Teachers in the 21st century are expected to raise global awareness among their students. That is, they need to go beyond the confines of local or national boundaries and educate students about global issues and cultures. A global perspective in teaching involves incorporating international content into the curriculum, promoting awareness of global challenges like climate change, poverty, and social justice, and fostering respect for cultural diversity. This can also mean encouraging students to think critically about their place in the world and their responsibilities as global citizens.

In his paper “Teaching with a Global Perspective”, Dr. Percy Richardson (2012) emphasizes the importance of preparing students for a globally interconnected world. He argues that educators must equip students with knowledge about global economics, cultural literacy, and diverse perspectives.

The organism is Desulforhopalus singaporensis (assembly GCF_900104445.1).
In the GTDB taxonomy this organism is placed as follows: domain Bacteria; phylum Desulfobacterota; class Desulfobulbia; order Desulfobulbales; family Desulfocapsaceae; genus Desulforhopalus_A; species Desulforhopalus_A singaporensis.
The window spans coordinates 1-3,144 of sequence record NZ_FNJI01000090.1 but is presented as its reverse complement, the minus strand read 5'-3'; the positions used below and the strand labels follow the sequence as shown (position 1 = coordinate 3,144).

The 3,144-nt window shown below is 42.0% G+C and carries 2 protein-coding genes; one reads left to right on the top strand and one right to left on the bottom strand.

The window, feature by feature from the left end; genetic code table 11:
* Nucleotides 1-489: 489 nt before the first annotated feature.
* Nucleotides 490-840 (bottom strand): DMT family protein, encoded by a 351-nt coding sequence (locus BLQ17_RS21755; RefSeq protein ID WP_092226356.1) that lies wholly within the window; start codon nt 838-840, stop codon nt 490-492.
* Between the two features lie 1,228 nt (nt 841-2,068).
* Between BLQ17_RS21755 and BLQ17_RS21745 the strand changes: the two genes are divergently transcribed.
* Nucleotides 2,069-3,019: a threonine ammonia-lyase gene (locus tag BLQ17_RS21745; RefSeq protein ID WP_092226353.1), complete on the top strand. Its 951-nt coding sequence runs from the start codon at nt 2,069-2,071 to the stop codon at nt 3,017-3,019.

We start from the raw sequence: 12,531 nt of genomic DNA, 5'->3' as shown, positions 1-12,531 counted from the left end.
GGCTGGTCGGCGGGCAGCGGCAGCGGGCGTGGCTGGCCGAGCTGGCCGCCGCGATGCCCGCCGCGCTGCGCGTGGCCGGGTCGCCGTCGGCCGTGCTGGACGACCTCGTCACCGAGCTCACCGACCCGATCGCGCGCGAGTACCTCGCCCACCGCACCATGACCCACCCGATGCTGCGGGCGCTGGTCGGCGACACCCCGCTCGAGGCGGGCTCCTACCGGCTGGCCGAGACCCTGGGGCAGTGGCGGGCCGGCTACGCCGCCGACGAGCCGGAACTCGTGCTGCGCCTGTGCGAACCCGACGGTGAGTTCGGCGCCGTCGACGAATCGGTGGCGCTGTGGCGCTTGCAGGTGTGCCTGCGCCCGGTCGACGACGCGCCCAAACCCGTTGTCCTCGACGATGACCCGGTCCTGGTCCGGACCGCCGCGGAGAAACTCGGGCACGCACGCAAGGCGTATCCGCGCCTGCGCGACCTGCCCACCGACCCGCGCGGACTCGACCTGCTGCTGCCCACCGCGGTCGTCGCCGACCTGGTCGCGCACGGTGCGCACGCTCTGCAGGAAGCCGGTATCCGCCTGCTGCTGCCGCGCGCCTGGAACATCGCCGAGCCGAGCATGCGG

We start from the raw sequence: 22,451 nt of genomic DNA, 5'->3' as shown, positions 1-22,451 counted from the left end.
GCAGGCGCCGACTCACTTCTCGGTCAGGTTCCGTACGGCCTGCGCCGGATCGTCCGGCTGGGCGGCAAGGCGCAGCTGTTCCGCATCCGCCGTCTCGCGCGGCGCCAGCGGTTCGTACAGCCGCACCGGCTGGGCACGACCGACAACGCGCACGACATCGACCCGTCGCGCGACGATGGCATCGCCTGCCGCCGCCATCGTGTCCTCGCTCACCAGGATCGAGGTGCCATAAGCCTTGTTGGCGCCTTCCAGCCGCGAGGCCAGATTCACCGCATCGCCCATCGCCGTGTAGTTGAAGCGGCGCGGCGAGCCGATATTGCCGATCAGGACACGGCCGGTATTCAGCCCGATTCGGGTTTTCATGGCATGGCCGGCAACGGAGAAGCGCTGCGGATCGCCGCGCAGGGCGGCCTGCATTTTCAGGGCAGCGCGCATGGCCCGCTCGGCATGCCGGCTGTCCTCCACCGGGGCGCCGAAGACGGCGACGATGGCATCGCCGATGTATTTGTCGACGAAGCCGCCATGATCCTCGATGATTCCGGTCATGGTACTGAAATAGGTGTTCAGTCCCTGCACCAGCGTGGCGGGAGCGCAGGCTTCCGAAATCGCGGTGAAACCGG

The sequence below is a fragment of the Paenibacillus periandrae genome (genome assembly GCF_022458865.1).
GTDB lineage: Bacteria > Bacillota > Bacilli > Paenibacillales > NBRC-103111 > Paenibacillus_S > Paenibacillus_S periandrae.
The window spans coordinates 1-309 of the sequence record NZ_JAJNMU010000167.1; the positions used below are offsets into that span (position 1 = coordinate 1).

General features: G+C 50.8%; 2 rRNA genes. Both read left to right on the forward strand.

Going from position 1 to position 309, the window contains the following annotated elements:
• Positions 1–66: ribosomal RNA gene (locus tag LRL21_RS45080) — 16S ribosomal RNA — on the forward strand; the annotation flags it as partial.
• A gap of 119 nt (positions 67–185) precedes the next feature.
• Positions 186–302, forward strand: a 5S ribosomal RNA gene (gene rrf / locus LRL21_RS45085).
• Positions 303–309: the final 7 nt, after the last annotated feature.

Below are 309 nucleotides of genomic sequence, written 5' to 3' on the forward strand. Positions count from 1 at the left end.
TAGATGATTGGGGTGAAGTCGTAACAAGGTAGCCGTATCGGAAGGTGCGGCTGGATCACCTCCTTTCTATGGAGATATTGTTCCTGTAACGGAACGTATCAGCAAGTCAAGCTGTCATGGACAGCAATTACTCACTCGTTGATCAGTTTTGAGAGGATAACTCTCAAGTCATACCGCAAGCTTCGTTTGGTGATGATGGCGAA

Richardson further suggests incorporating global themes into textbooks and curricula, and the value of study abroad programs and foreign language education. This approach, as Richardson states, helps students understand and appreciate global diversity, fostering skills necessary for success in the international workforce and promoting global citizenship.

6. Inclusive and Empathetic